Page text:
China's market for augmented reality and virtual reality will expand quicker than any other major country over the next few years, on the back of mounting enthusiasm from both enterprises and consumers to embrace the applications, experts said.
The Chinese AR and VR market's average annual compound growth rate should be 43.8 percent from 2022 to 2026, compared with a 38.5 percent clip globally, market research company International Data Corp forecasted in a report.
Spending on AR and VR in China is predicted to hit $13.1 billion by 2026, making it the world's second-largest market, the report showed. Global spending may jump to $74.7 billion in 2026 over the same period.
VR accounts for 70 percent of investment in the two technologies in China, according to IDC. Gaming is the leading user scenario for VR, accounting for almost a third of its use, followed by training and collaboration. These three subcategories should constitute more than half of China's VR market from 2022 to 2026.
The reality-enriching sector is growing with an increasing number of consumer products available. Consumer-focused goods are predicted to make up nearly 40 percent of the entire AR and VR market by 2026. The education, healthcare and professional services sectors are expected to adopt immersive technologies, constituting more than 28 percent of their use, IDC added.
Xu Chi, founder and CEO of Nreal, a Chinese AR glasses pioneer, expects that by 2030 there may be more than 1 billion AR or VR glasses offering various virtual and real interactive experiences.
"People today may think this figure is very high but sometimes we overestimate the technology iteration in two to three years and underestimate the changes brought by technology or products in more than 10 years," Xu said.
Nreal said as of December 2022, the Beijing-based company has produced more than 100,000 AR glasses, making it the world's first consumer-oriented AR hardware company to cross the mark.
With sales in China, Japan and the United States, the shipment of Nreal's AR glasses exceeded 70,000 units in the fourth quarter of 2022.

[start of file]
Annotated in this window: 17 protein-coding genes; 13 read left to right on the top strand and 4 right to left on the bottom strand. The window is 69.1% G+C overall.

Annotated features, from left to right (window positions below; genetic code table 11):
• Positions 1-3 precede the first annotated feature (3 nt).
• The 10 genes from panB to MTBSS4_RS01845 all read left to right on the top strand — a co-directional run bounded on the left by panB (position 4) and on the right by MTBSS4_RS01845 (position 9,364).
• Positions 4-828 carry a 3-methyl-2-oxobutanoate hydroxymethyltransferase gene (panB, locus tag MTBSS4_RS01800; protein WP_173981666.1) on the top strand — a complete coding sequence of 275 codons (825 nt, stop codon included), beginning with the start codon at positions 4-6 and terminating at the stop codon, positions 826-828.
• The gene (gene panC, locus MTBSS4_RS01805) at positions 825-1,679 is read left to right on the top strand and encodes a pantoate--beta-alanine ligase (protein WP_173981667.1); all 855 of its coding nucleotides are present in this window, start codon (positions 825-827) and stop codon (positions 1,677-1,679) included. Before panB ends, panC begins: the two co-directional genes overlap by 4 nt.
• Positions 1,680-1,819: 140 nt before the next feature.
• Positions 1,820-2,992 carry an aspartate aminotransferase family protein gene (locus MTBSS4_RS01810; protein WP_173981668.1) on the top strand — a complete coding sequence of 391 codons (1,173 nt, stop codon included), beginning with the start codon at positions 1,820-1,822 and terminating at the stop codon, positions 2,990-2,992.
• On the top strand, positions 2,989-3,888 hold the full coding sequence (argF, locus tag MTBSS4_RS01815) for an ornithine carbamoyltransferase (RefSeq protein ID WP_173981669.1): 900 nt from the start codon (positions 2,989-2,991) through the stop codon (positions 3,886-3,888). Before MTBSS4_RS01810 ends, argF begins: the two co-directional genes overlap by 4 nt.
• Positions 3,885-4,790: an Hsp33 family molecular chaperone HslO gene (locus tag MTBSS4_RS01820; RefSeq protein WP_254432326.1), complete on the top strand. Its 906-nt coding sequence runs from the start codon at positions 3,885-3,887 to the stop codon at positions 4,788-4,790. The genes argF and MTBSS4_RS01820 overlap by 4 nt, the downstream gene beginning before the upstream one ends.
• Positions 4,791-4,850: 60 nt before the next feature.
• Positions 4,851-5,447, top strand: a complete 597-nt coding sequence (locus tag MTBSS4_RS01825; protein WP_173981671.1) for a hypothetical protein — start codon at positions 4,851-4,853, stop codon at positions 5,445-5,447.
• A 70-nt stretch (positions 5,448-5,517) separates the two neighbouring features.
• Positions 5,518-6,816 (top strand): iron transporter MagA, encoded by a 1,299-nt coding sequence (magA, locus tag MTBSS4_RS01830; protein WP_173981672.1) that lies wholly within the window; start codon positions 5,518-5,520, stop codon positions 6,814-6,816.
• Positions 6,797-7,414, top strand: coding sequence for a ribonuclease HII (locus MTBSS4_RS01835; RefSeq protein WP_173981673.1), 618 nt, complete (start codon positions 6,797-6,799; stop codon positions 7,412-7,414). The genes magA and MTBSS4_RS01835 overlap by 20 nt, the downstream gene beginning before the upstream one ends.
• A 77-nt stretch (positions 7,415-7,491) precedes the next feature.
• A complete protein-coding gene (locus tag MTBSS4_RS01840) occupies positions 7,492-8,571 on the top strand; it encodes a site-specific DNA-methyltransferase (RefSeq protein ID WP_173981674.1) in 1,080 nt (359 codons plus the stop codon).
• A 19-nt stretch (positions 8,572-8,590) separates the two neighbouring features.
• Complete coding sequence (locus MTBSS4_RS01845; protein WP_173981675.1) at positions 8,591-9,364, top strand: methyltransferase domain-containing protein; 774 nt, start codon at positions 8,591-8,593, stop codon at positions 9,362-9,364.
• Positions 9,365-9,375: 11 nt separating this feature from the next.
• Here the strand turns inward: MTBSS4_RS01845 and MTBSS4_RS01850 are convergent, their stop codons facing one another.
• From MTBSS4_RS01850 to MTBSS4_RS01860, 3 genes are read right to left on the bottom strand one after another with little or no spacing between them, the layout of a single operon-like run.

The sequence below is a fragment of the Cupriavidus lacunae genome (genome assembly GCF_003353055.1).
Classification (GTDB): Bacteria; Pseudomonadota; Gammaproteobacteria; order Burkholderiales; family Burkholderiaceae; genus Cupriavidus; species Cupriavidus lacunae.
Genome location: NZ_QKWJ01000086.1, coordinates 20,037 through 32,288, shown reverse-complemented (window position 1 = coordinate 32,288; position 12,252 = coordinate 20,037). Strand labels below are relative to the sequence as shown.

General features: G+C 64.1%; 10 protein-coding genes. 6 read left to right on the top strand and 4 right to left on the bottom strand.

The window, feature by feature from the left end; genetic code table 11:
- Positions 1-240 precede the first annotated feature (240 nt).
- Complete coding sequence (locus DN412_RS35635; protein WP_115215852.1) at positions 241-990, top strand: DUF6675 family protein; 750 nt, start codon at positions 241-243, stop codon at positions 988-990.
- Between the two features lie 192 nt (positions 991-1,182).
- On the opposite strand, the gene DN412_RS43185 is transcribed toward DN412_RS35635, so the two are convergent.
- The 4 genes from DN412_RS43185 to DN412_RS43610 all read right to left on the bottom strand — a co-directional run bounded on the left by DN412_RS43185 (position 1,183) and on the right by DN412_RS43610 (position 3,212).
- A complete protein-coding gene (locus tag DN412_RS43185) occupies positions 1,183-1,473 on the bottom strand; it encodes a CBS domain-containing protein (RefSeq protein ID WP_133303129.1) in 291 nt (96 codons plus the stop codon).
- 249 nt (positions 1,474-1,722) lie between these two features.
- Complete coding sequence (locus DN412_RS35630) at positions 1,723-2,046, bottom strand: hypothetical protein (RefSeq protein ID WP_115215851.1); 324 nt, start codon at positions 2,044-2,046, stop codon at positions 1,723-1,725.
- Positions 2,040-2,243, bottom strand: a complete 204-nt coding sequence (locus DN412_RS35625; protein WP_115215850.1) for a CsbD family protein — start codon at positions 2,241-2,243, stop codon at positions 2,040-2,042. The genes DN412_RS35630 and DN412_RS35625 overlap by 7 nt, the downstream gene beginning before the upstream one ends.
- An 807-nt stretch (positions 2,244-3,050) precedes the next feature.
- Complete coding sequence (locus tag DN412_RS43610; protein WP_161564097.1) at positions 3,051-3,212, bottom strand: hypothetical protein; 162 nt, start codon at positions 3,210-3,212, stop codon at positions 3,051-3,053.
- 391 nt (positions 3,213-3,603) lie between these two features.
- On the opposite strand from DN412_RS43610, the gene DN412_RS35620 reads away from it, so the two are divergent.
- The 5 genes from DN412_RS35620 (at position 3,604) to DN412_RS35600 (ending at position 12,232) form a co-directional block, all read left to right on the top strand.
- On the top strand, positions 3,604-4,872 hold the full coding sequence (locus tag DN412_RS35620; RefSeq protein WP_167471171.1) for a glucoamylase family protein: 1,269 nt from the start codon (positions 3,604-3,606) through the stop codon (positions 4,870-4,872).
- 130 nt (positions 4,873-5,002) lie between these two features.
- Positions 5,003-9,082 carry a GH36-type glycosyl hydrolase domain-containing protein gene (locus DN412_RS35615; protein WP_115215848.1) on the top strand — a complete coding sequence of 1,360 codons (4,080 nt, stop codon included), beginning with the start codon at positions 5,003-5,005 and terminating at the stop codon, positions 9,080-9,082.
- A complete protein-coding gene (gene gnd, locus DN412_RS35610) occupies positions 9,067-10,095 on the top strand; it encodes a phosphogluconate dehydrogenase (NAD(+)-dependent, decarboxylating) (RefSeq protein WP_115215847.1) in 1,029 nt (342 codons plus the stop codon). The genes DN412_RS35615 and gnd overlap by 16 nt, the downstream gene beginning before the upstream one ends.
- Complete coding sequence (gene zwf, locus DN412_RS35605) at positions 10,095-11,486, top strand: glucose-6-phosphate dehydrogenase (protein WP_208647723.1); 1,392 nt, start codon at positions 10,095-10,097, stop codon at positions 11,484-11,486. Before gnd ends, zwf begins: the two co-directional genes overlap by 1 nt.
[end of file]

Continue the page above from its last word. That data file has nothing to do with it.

According to Xu, the company's technological advantages lie in the fields of 3D perception algorithms and optical technology. It has set up an optical manufacturing base in Wuxi, Jiangsu province, to develop display modules. More than 60 percent of its staff members are involved in research and development, and nearly a quarter have overseas work experience.
David MacQueen, executive director of Strategy Analytics, said Nreal is driving the consumer AR market and has found a sweet spot for both price — $599 — and functionality.
Meanwhile, the company has been stepping up efforts to beef up AR content. It has partnered with video streaming platforms iQiyi, Migu — the digital content unit of China Mobile, electric carmaker Nio and short-video platform Kuaishou to develop customized AR content.
Nio, for instance, has cooperated with Nreal to develop customized glasses that can project an effective 201-inch screen at six meters, as the carmaker aims to provide passengers with an immersive visual experience in its latest SUV models.
AR technology imposes digital images over the real world, while VR is used to create a purely immersive digital experience.
AR and VR form a key component of the metaverse — a trending concept that loosely refers to a world of endless, interconnected virtual communities where people can meet, work and play, using such technologies as VR headsets and AR glasses.
Other Chinese AR and VR companies such as Pico are also stepping up to expand their market presence. Pico, owned by tech company ByteDance, is working to popularize VR with its Pico 4 series.